Initiated as a self-monitoring mechanism to which AU member states accede voluntarily, the APRM is a unique mechanism that produces reports of volunteering states based on agreed standards and processes involving self-appraisal and peer review. The reports present assessment of the performance of the state under review in four thematic areas: political and democratic governance, economic governance and management, corporate governance and socio-economic governance.

The number of member states that have subscribed to the APRM has now reached 38. The background note indicates that as at January 2018 twenty-three (23) of the 38 volunteering states have completed the first peer review process, while two (2) countries, namely Kenya and Uganda, have completed their first and second reviews.

The session is organized in accordance with a provision stipulated in the APRM Base Document of 2003 that mandates the APRM to present country review reports to the PSC. Most notably, Paragraph 25 of the APRM Base Document states that ‘six months after a report has been considered by the Heads of State and Government of the participating member countries, it should be formally and publicly tabled in key regional and sub-regional structures such as … the Peace and Security Council…’

Additionally, the presentation is also informed by the findings of the Progress Report of the Chairperson of the AU Commission on Institutional Reform of the AU. The Report, among others, noted the lack of utilization of the potential of the APRM to enable relevant AU organs to react in a timely manner in the area of conflict prevention, notably through APRM briefings to the AU PSC and the need for improving complementarity between the APRM and peace and security.

The experience of the APRM in implementing paragraph 25 of the Base Document indicates that the APRM has thus far established a practice of presenting country review reports before the Pan- African Parliament and the African Commission on Human and Peoples’ Rights (ACHPR).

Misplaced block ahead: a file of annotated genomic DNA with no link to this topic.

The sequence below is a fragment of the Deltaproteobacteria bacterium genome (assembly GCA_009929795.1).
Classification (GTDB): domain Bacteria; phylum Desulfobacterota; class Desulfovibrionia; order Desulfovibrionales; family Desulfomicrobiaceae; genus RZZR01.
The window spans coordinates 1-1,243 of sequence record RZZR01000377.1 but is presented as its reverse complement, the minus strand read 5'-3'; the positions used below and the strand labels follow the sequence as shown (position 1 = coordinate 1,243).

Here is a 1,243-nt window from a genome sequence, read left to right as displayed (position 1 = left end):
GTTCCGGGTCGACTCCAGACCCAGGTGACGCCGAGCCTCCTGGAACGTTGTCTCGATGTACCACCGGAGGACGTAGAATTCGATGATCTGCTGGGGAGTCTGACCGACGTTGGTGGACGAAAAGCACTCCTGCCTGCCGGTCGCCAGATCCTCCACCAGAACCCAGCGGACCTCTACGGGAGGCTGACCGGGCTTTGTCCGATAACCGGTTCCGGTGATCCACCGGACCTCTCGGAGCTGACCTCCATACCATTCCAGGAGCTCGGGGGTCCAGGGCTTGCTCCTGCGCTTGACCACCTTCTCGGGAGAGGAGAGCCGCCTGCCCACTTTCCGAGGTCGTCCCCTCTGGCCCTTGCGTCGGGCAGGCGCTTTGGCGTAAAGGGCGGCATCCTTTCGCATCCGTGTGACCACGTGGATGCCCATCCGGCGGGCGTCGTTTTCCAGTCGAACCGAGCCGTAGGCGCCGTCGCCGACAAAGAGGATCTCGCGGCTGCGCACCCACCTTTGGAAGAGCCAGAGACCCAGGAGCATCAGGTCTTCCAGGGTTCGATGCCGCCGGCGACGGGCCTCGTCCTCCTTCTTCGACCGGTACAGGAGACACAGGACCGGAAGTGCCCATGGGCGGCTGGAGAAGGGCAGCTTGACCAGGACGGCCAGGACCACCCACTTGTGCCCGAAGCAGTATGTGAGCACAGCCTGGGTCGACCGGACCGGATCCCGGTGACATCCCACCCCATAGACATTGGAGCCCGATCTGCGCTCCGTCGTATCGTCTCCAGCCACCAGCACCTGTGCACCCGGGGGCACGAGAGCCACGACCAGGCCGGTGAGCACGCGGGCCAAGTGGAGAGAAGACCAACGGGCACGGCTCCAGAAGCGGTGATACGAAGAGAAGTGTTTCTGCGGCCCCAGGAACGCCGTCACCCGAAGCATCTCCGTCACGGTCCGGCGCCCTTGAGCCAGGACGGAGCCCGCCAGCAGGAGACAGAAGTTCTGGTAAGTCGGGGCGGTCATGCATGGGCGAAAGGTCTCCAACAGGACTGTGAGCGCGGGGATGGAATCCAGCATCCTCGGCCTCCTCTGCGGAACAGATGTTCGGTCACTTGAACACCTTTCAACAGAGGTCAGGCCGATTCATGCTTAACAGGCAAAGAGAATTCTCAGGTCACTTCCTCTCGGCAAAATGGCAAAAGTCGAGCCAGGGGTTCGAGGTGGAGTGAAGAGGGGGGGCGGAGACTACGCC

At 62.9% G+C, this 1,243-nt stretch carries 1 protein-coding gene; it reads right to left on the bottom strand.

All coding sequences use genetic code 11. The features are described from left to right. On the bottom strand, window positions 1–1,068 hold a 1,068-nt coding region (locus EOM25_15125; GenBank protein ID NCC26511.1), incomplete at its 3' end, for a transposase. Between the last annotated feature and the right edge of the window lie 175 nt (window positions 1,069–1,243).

While there have been various occasions in which the PSC held sessions on governance issues, this is the first time for the APRM to come to the PSC for presenting reports of member states. From the perspective of the APRM the presentation of the reports can serve as mechanism for encouraging implementation of the recommendations of the reports.

This session is an initiative that stands to further deepen the synergy between the governance structures of the AU and the African Peace and Security Architecture (APSA). It is to be recalled that the AU Assembly at its 30th Ordinary Session held in January 2018 acknowledged in Decision Assembly/AU/Dec.686(XXX) the role that the APRM stands to play as an early warning tool for conflict prevention on the continent furthering the synergy between the APRM, the APSA and the African Governance Architecture (AGA). Admittedly, given the multiplicity of governance processes within the AU, this initiative also gives rise to questions of duplication as well.

As indicated in the background note, the presentation of the review reports is expected to contribute to the realization of the role of the PSC, under Article 3(b) of the Protocol on the Establishment of the PSC, in the anticipation and prevention of conflicts. Although the link between internal governance and regional peace and security is acknowledged in the PSC Protocol, the background note underscores the importance of AU member states ‘critically acknowled(ging) the impact of domestic policies, not only on internal political stability and economic growth, but also on the promotion of peace, security and stability as well as the creation of conditions conducive to sustainable development’.